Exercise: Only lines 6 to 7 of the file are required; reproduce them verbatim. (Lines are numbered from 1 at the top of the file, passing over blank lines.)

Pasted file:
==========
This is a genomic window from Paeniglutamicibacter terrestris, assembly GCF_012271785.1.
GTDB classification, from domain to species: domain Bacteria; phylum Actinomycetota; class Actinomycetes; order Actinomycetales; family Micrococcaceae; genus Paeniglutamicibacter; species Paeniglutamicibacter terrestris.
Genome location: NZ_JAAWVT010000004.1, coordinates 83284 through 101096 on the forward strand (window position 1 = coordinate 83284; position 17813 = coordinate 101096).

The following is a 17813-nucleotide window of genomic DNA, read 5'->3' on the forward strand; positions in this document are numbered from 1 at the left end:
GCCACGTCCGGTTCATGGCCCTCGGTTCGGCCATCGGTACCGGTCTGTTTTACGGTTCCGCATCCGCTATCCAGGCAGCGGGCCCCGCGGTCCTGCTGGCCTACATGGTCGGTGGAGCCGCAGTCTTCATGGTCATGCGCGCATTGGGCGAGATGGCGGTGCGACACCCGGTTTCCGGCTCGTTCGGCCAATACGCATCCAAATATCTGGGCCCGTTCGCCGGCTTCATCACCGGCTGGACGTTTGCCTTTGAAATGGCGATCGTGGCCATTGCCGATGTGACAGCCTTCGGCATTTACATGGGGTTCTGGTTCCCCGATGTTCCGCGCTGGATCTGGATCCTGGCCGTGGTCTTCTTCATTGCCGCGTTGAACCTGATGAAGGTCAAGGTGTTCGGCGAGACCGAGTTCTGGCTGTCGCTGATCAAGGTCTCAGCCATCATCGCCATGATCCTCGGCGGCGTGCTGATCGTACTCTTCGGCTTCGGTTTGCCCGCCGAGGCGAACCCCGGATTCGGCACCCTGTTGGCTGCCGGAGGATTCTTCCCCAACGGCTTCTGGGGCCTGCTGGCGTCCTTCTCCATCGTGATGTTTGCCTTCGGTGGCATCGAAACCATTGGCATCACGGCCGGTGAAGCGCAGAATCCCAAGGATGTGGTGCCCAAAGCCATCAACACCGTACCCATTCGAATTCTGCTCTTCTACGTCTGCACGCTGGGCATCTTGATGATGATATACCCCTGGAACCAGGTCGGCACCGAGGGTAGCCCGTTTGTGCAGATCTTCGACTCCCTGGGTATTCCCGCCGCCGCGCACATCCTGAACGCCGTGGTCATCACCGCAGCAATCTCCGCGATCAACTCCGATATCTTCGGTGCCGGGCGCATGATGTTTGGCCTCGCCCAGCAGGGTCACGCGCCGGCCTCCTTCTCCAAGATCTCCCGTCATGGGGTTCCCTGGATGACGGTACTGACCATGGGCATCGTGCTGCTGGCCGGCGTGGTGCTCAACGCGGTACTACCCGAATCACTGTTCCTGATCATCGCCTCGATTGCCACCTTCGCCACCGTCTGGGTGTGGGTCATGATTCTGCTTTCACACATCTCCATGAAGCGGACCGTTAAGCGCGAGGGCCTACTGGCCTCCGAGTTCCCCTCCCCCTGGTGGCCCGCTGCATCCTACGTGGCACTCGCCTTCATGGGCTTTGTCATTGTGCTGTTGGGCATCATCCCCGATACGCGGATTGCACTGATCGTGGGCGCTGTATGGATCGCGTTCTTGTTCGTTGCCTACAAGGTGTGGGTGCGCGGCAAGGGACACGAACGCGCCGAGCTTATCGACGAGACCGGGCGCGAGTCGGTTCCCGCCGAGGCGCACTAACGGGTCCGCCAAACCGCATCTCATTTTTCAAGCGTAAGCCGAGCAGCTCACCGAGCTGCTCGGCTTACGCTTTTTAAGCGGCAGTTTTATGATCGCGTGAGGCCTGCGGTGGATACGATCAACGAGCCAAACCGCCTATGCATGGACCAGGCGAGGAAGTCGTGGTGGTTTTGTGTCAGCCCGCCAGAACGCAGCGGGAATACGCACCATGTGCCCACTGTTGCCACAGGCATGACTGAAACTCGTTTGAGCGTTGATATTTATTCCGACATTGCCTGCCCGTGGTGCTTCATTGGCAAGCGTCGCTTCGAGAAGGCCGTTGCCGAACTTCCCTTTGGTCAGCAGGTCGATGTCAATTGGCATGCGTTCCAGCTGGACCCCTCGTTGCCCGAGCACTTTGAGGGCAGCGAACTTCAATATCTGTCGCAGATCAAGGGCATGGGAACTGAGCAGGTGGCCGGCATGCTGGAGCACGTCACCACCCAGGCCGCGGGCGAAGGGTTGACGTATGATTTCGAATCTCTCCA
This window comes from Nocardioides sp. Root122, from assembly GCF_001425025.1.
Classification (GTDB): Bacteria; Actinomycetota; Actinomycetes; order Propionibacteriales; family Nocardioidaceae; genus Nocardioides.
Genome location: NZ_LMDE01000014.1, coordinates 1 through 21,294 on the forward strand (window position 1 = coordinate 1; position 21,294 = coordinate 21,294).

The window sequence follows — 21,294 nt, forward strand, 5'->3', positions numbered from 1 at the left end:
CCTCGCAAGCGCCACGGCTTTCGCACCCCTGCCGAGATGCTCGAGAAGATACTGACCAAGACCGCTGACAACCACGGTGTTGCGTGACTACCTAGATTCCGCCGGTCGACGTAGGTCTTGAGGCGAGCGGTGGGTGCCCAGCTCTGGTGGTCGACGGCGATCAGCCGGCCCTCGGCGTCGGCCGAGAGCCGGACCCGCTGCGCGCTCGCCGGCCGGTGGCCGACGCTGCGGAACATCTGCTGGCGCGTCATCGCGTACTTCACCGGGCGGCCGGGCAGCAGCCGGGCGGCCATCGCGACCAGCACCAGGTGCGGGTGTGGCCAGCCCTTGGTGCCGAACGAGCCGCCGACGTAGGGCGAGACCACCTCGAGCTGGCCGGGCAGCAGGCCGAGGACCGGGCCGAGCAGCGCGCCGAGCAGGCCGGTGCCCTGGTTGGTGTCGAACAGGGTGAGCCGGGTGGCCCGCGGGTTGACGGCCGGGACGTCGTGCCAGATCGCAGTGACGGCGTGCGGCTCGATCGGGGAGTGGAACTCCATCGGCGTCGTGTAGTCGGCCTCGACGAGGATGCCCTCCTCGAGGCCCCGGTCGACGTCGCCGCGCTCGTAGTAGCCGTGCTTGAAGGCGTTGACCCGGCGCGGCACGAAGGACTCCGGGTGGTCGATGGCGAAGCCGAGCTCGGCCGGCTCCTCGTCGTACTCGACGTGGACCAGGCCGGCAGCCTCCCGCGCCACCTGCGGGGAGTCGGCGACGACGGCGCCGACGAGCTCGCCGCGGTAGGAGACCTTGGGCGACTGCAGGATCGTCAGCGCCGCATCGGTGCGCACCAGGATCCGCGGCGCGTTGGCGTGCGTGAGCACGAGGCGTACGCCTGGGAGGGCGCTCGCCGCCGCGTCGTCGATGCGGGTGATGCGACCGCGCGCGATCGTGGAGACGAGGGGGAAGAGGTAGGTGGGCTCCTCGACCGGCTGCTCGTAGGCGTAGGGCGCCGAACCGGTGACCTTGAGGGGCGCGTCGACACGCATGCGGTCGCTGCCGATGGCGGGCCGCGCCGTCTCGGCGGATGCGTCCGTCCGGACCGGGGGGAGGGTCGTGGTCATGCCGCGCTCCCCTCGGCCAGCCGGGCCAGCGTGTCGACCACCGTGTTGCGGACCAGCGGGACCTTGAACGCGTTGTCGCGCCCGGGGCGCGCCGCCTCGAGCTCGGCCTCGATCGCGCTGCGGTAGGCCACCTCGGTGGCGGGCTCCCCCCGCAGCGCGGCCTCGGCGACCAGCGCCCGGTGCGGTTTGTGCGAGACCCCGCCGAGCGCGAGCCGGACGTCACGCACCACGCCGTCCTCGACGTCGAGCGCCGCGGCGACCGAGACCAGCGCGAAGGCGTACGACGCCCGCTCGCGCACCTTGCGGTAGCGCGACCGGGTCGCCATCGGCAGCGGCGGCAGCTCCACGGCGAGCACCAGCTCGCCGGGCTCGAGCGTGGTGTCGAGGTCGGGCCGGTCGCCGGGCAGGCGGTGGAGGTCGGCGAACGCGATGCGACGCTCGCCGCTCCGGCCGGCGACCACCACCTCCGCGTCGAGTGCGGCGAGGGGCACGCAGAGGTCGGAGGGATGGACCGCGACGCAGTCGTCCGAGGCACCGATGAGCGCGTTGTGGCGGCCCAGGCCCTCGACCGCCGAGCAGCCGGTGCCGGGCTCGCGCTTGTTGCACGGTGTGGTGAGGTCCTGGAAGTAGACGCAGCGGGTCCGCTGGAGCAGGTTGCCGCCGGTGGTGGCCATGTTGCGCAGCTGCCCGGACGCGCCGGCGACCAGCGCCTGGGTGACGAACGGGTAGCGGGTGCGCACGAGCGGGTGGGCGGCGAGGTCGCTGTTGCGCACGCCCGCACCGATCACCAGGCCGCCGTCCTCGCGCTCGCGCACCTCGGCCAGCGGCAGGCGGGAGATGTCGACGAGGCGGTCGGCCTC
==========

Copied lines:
This window comes from Nocardioides sp. Root122, from assembly GCF_001425025.1.
Classification (GTDB): Bacteria; Actinomycetota; Actinomycetes; order Propionibacteriales; family Nocardioidaceae; genus Nocardioides.